Currently, the country coroner or coroner's bureau is responsible for handling the dead. Initially, in a disaster scenario, the coroner and law enforcement will continue to take care of the deceased. However, as time lengthens cities may call for outside help and then individuals will have to become responsible for their communities.
Communities will have to weight the needs of the survivors against the needs of the dead. Survivors will be struggling to maintain their own lives. Thus, respect for the dead may seem like a pointless activity. There may not be enough fuel to do a cremation. There may not be adequate human resources or diesel to put into machines for digging mass graves. Mass graves are extremely arduous to build. However, there is a technique that uses the same principle as a Dakota fire. Stack the bodies with combustible material. Adjoining holes are dug to feed the fire around the bodies, and a ventilation tube is necessary to keep the fire burning. Bodies require a scorching fire to burn. The liquid and fat will put the fire out. Do not be downwind from the smoke as it could carry infectious diseases with it. Alternately, if you are by a river, you could float the bodies downstream. However, it won't be a very good day for those relying on the water downstream.
Mismanagement of the dead could be detrimental to society. The more and more bodies that pile up the more disease will spread. The stockpiling of bodies will attract billions of insects that carry disease. If it is an event that lasts for six months to a year and then returns to a somewhat normal state, survivors will be looking for their loved ones. You could try to document bodies in mass graves, but all of this will be a challenge. The bodies may also contaminate the groundwater and soil. As time passes and soil erosion happens, mass graves may become exposed.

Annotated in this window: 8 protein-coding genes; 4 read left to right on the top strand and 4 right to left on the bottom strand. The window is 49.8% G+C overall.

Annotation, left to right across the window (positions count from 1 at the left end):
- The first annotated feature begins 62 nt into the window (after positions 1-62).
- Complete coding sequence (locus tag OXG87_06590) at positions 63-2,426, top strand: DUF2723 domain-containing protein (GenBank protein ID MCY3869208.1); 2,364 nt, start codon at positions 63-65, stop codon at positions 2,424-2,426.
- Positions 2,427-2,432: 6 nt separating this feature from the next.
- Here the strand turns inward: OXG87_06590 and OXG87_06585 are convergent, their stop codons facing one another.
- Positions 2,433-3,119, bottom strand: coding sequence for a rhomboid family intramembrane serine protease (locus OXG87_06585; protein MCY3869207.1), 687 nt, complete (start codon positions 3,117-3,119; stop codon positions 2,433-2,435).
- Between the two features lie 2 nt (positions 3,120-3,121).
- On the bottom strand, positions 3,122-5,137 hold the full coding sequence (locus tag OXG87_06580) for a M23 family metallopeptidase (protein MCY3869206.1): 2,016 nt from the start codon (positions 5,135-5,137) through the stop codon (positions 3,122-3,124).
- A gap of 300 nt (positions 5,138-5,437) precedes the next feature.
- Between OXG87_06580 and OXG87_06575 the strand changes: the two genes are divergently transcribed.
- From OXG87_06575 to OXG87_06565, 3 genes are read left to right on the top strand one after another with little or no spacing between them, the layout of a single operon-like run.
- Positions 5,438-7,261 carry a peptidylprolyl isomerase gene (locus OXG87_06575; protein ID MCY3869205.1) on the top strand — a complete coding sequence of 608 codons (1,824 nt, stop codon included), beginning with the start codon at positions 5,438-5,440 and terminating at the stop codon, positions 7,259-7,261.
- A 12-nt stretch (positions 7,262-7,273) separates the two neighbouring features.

There are some chemicals you could stock for disinfecting and maybe preserving a body. You need powerful chemicals! Bleach or a similar solvent is great. However, they pose an inhalation threat to survivors. Lye will get rid of a body and reduces insect activity. You could carry syringes for removing the body fluids, but you would need an embalming fluid for preservation, which is not available commercially. Remember that bodies can move as fluids are removed and replaced. This movement can also happen during cremation. The body goes into a pugilistic post, and the skull may explode. Any disinfectant is better than nothing so stock up now.
You will have to continually weight the needs of the survivors to that of the dead. It takes a lot of fuel to burn a body. You can use toxic items, like rubber, that burn hot to assist you, but those things are toxic and pose a threat as well.
In the winter you don't just want to throw the body out into the snow to wait for spring. Animals will still find it. If possible, you want to wrap it up in plastic to cover the smell. Then put it deep in the snow or in a shed that can be locked.
Once you smell a dead body, you will forever know the smell, making it easier for you to judge the riskiness of a situation.
Featured Quote From Today's Chapter:
"He saw death on this scale before, right after the Great Quake. The images he never wanted to remember flooded back to him."